Col. Claus von Stauffenberg: Long live sacred Germany!
Col. Claus von Stauffenberg: [translation of letter he is writing] The Fuhrer's promises of peace and prosperity have fallen by the wayside leaving in their wake a path of destruction. The outrages committed by Hitler's SS are a stain on the honor of the German Army. There is widespread disgust in the officer corps toward the crimes committed by the Nazis, the murder of civilians, the torture and starvation of prisoners, the mass execution of Jews. My duty as an officer is no longer to save my country, but to save human lives. I cannot find one general in a position to confront Hitler with the courage to do it.
Col. Claus von Stauffenberg: Only God can judge us now.
[to the "Volksgerichtshof" after being sentenced to death]
Erwin von Witzleben: You may hand us over to the executioner, but in three months time, the disgusted and harried people will bring you to book and drag you alive through the dirt in the streets.
Col. Claus von Stauffenberg: Look them in the eye. They'll remember you.
Henning von Tresckow: We have to show the world that not all of us are like him. Otherwise, this will always be Hitler's Germany.
General Friedrich Olbricht: The point of replacing Hitler is to negotiate the truce with the Allies. The Allies, I suspect would be more amenable to a truce if we offer it to them before they get to fucking Berlin!
Col. Claus von Stauffenberg: If I fail, they'll come for you. They'll come for all of you.
Nina Von Stauffenberg: I know.
Ludwig Beck: Remember, this is a military operation. Nothing ever goes according to plan.
Second Lieutenant Hagen: You think it's a coup?
Major Otto Ernst Remer: Of that I'm certain. I just don't know which side we're on.
Werner von Haeften: You're as guilty as any of us.
General Friedrich Fromm: [scoffing] Spare me, Lieutenant.
Col. Claus von Stauffenberg: No one will be spared.
[before commiting suicide]
Ludwig Beck: I'm thinking of earlier times.
Col. Claus von Stauffenberg: I am involved in high treason with all means available to me. Can I count you in?
Werner von Haeften: For anything, sir. Anything at all.
Col. Claus von Stauffenberg: "Anything" is a *very* dangerous word, Lieutenant.
Adolf Hitler: The Valkyrie; handmaidens of the gods, choosing who will live and who will die, sparing the most heroic from an agonizing death. One cannot understand National Socialism if one does not understand Wagner.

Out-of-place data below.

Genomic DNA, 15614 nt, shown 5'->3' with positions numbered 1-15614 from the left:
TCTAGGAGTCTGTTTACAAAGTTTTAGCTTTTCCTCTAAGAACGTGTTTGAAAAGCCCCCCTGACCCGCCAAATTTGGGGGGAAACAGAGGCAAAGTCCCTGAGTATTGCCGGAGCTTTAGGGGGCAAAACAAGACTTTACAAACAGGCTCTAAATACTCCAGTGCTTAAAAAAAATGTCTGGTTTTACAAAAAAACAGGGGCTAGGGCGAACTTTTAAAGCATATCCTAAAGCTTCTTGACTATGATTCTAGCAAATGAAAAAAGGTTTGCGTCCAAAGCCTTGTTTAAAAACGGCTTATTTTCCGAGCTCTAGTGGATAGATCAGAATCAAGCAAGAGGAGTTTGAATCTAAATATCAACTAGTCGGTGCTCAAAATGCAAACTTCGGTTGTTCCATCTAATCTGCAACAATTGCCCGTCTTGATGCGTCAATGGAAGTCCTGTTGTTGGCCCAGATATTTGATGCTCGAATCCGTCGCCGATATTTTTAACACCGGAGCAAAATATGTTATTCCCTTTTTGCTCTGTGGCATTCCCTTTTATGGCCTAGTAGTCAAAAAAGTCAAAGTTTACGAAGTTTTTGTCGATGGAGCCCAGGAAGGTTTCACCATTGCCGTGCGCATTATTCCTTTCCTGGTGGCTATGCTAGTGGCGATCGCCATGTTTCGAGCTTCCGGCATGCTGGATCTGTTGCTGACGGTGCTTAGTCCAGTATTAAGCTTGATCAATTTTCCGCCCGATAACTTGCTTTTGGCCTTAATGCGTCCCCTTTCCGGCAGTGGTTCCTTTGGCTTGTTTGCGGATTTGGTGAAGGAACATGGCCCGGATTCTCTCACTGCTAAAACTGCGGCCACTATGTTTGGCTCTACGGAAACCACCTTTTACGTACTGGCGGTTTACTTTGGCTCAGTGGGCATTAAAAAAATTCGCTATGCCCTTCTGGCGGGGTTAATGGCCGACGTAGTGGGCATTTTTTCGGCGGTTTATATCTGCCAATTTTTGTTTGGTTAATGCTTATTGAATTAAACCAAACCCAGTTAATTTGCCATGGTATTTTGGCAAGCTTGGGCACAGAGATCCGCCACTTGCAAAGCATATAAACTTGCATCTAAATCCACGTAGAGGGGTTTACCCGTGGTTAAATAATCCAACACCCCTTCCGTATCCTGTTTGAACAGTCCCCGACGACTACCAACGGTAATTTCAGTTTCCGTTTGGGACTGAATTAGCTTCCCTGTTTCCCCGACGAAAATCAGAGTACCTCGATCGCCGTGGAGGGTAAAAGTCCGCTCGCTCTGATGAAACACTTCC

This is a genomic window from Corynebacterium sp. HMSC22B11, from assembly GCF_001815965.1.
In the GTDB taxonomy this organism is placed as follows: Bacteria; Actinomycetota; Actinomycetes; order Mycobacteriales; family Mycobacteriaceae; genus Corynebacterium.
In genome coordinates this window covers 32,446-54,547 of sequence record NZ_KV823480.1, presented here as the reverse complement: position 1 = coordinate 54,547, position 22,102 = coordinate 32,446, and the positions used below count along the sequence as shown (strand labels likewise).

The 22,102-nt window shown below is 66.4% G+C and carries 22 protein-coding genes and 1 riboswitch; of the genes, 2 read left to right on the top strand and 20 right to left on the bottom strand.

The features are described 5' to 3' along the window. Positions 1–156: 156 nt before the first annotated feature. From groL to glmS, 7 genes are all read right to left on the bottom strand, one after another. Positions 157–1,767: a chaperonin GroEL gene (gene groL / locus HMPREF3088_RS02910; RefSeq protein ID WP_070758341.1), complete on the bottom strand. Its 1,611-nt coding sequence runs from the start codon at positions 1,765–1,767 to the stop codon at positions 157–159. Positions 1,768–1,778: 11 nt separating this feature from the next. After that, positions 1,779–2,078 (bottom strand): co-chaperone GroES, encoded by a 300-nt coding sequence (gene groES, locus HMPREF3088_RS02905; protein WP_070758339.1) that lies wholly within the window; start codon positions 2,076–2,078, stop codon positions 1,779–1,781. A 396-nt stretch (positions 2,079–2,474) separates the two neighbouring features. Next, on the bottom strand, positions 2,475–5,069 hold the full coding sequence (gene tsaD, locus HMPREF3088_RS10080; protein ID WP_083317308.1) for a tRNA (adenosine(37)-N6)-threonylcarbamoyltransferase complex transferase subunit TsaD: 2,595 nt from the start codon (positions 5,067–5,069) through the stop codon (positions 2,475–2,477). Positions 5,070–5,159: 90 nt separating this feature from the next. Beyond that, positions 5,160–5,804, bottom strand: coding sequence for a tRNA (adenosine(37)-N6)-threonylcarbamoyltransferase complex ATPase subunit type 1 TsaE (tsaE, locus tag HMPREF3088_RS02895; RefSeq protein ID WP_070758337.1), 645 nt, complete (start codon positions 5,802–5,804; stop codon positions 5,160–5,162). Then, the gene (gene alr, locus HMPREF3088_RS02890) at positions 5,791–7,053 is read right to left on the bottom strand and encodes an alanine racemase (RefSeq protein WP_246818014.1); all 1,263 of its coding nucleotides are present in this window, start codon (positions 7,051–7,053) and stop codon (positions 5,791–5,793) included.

Col. Claus von Stauffenberg: I'm a soldier, I serve my country. But this is not my country. I was lying out there bleeding to death, thinking, if I die now, I leave nothing to my children but shame. I know now there is only one way to serve Germany, and doing so I'll be a traitor - I accept that. Just tell me, can these men see it through?
Henning von Tresckow: You scared me half to death.
Col. Claus von Stauffenberg: You'll be closer than that before we're finished.
Henning von Tresckow: God promised Abraham that he would not destroy Sodom if he could find ten righteous men... I have a feeling that for Germany it may come down to one.
Col. Claus von Stauffenberg: You can serve Germany, or the Fuhrer. Not both!
Erich Fellgiebel: And you think that makes me a sympathizer, hey? Give a man a choice of betraying his fellow officer or his Fuhrer and you think his actions will show you his heart.
Col. Claus von Stauffenberg: It's not that simple.
Erich Fellgiebel: Yes. Yes it is. For the last time, don't push me to make a decision.
Col. Claus von Stauffenberg: I don't have a choice, it's clear now. Without you there is no hope of success.
Erich Fellgiebel: You're nothing but rats jumping from a sinking ship! What makes you think you'll be any different? What makes you think you're stronger than the people, the Reich? The very momentum of history?
Col. Claus von Stauffenberg: We have to kill Hitler.
Col. Claus von Stauffenberg: I'm a soldier, but in serving my country, I have betrayed my conscience.
Ludwig Beck: Gentlemen, we can save Europe from total destruction.
Adolf Hitler: To understand National Socialism, you must understand Wagner.